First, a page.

Budget Speech Hon Robert Persaud- 20122817 12 Apr, 2012
April 12, 2012
Minister of Natural Resources and Environment [Mr. Robert Persaud]: First of all, allow me to join in commending and congratulating the Hon. Minister of Finance, my colleague, for presenting to us yet a national budget which will certainly take our country and our people forward. Also, allow me to join others in congratulating and welcoming new Members, particularly, the young Members of Parliament, male and female… [Mrs. Backer: Thank you very much.] Well, youth is a state of mind too Mrs. Backer… in being part of, certainly, which all of us have termed, this historic Parliament.
The Budget 2012 has been framed, as all of us recognised, in uncertain and certainly new political circumstances, but also in very tough global financial situations. When we go through the national budget, as some us have done and made presentation, we will see that there are certain underlying themes; that there are certain underlying or consistent thrusts of the budget and these include fulfillment of promises and programmes that the PPP/Civic administration would have made in successive elections and more recently for the 2011 Elections; also looking in terms of modernising, transforming, the traditional sectors of our economy; also creating new opportunities and opening, as it were, new economic growth poles in our society. Very importantly too, an important thrust of the Budget 2012, has been creating or developing and enhancing a society in which we see is much more caring, much more compassionate and providing opportunities for all of our people. These elements stand out as part of the Budget 2012.
I want to quote His Excellency, our President, Donald Ramotar who said, and a theme that was repeated when he came here to the National Assembly for the opening, that “development for us is an all encompassing process and while over the years significant progress has been made in deepening and entrenching an inclusive constitutional democracy, the PPP/C remains open to working with all stakeholders including political parties, civil society and labour.”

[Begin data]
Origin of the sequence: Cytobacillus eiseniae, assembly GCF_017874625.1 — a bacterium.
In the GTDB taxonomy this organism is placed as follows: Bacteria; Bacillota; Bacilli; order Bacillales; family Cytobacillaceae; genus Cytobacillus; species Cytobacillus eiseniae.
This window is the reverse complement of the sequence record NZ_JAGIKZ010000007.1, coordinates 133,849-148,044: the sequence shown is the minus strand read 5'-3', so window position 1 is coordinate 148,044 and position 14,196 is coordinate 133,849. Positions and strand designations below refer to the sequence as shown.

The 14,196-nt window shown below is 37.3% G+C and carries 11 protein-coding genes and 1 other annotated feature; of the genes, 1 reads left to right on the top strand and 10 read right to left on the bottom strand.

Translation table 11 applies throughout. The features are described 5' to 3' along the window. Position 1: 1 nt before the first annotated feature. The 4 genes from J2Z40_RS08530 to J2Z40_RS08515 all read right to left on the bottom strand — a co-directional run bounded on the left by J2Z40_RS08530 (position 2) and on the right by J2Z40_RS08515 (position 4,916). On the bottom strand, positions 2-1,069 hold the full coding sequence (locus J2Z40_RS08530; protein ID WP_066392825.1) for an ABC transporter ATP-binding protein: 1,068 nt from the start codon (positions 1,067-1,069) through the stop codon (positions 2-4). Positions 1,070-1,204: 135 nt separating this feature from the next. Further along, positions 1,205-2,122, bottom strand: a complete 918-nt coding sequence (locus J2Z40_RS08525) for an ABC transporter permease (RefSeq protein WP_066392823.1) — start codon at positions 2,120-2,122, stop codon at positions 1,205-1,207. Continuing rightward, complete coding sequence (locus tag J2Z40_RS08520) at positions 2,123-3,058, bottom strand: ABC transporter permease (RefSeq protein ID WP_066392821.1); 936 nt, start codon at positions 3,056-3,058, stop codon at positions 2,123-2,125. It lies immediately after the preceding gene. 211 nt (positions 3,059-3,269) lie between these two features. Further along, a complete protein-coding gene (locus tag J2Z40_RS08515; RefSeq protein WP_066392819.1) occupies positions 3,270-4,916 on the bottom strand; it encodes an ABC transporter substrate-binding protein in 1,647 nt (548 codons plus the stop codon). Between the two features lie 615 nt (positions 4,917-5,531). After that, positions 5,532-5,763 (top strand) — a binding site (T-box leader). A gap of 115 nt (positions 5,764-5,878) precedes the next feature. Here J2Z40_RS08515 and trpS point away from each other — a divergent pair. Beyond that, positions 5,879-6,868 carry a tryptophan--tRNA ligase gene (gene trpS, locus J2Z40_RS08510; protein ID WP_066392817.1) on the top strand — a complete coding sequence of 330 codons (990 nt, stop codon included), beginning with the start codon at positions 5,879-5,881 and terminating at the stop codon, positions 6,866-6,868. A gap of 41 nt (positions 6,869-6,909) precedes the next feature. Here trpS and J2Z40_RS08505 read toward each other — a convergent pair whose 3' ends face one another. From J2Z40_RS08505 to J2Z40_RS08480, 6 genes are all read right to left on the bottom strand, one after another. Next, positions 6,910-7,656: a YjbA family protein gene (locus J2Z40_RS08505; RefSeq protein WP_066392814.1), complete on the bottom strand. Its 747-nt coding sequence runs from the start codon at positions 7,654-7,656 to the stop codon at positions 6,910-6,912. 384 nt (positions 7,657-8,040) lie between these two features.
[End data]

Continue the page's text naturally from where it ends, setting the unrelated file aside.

Certainly, in pursuant of that statement and that objective of His Excellency, the Budget 2012 was also framed within that context. Within this budget and the programmes and projects adumbrated here give us, all of us here, and those outside who are also part of the national stakeholder, an opportunity to work together for us to deliver that better life for people and to create a more stable secure and just society.
Listening just now to the usual eloquent presentation of one of Guyana’s renowned scholars and national debaters, Dr. Rupert Roopnarine, I am quite sure all of us would have been treated to that, what I consider, literally excursion into the national budget, particularly the dissecting of the Minister’s opening remark. Certainly, there are some themes that the Hon. Member would have highlighted and we would have few disagreements in terms of his interpretation of some of what the Minister of Finance had said. But it is always nice and it is always easy to come and paint this picture of togetherness and one’s resolve and one’s commitment. It is also dishonest too if we do not take into account the progress we have made, the efforts we have made and also the lack of commitment we have seen from some.
I say that, not that we have arrived in our quest to build and to shape and to fashion…
Mr. Speaker: Hon. Member, were you imputing dishonesty? Or are you speaking rhetorically?
Mr. R. Persaud: It is rhetorically. Even if I impute, I am willing to apologise, but it is meant to be rhetorically.
If we look, in terms of constructing the society, I am sure all of would agree that it is still a work in progress, but to create that impression that we have not made that considerable effort and made considerable achievement in this regards, I think would be far from the reality. I think it would also do a disservice, not only to those in the PPP/C or the PPP/Civic Government, but all others, from other political parties and other stakeholders, who have participated in processes and who have been a part of, as I would have want to term, that national project.
Without not going back, let us look at some recent developments, and reference was made to the Inter-parliamentary Parties Dialogue process that is ongoing and the efforts to reach out. The Hon. Member pointed in this discourse on governance, and the number of institutions which are not adequately functioning or yet to be composed, omitted some important facts in this regards and I wish to restate that just for the record. In fact from June 2011, His Excellency, the President, through the Head of the Presidential Secretariat, would have written to the Leader of the Opposition for the names to chair the Human Rights Commission, and also there was no response. More recently, His Excellency, the President, the current President, would have invited and met the Hon. Leader of the Opposition to look at all outstanding constitutional appointments with required consultations and interactions. These include the Chancellor and the Chief Justice, and also looking in terms of the composition of the National Broadcasting Authority and the vacancy at GECOM, to date there has been no response from the Hon. Leader of the Opposition.